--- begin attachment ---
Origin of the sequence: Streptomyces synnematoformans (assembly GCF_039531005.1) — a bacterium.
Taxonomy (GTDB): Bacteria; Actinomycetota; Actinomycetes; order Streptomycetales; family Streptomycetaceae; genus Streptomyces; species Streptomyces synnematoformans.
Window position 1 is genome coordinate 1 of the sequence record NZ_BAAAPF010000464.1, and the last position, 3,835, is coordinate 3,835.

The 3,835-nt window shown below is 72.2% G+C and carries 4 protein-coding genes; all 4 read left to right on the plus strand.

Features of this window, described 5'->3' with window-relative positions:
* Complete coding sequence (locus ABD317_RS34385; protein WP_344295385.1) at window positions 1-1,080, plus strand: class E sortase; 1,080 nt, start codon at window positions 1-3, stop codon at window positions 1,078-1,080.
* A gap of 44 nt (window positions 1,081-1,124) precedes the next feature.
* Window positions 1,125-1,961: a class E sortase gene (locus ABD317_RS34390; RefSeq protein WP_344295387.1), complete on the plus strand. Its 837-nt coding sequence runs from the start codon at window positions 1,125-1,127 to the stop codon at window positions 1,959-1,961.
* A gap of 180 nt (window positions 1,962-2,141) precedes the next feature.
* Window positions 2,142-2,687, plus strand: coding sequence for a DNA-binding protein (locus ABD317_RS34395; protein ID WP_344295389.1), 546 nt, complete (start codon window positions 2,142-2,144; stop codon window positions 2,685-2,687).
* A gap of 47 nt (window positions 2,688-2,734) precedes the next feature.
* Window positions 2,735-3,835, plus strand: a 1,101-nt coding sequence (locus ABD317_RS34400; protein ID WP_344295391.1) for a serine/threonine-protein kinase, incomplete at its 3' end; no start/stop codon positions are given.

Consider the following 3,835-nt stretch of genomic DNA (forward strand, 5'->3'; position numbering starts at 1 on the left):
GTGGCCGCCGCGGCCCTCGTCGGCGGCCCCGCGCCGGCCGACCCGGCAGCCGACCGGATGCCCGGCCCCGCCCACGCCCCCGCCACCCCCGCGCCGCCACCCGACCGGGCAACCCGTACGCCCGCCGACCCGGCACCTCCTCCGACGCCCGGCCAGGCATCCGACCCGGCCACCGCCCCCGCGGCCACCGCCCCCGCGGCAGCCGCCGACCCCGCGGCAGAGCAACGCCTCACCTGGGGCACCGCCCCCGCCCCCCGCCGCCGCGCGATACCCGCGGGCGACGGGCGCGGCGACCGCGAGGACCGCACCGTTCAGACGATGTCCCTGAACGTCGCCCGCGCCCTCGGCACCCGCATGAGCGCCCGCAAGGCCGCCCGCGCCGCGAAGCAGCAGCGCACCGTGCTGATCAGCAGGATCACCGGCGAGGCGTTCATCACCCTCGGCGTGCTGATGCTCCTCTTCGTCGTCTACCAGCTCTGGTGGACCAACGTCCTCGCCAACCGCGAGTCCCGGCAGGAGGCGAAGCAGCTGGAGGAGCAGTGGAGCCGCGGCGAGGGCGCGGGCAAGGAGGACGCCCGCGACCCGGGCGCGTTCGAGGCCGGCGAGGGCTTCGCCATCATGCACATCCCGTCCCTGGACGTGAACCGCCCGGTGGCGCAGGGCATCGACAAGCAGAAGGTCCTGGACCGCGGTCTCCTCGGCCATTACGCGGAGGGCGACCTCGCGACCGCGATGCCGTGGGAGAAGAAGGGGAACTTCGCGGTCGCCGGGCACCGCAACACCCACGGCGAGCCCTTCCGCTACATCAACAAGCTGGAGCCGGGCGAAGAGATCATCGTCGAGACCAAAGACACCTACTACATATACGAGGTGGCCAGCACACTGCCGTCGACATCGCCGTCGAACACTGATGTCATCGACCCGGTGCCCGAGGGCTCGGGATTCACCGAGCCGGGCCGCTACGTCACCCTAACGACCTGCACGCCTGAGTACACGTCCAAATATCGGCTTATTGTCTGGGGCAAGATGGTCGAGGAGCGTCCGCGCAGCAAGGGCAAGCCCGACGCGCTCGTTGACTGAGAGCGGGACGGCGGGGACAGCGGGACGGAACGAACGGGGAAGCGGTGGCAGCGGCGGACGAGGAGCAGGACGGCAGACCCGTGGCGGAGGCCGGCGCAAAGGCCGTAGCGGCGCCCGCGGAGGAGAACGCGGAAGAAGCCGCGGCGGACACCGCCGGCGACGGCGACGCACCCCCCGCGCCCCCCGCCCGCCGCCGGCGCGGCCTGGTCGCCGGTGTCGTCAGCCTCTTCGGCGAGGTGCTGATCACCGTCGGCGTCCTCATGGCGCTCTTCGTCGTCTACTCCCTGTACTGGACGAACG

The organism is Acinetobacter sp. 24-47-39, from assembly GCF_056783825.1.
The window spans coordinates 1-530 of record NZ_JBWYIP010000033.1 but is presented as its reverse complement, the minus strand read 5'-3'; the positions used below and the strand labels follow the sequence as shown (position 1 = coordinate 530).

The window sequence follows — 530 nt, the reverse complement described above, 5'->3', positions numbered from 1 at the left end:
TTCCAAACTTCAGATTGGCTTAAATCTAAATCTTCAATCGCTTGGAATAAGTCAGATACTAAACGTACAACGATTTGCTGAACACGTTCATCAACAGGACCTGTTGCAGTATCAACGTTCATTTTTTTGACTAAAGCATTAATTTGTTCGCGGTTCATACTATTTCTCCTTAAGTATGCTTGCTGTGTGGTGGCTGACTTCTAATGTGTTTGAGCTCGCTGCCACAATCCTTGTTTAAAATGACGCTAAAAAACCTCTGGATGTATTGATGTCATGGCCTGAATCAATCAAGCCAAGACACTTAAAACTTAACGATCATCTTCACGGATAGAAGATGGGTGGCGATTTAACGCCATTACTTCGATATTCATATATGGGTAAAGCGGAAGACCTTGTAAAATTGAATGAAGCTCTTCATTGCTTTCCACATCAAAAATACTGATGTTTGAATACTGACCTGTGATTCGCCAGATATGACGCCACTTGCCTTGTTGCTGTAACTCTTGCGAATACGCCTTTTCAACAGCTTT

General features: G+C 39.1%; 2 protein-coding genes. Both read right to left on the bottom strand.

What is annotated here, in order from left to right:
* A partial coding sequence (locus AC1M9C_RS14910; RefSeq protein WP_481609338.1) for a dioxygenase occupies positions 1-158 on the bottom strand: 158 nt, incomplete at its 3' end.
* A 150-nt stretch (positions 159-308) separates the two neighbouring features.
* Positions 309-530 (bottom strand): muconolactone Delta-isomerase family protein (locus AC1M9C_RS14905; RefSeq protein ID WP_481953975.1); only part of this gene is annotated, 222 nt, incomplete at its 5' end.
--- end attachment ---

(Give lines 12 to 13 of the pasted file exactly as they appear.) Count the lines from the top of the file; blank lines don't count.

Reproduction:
* Window positions 2,735-3,835, plus strand: a 1,101-nt coding sequence (locus ABD317_RS34400; protein ID WP_344295391.1) for a serine/threonine-protein kinase, incomplete at its 3' end; no start/stop codon positions are given.

Consider the following 3,835-nt stretch of genomic DNA (forward strand, 5'->3'; position numbering starts at 1 on the left):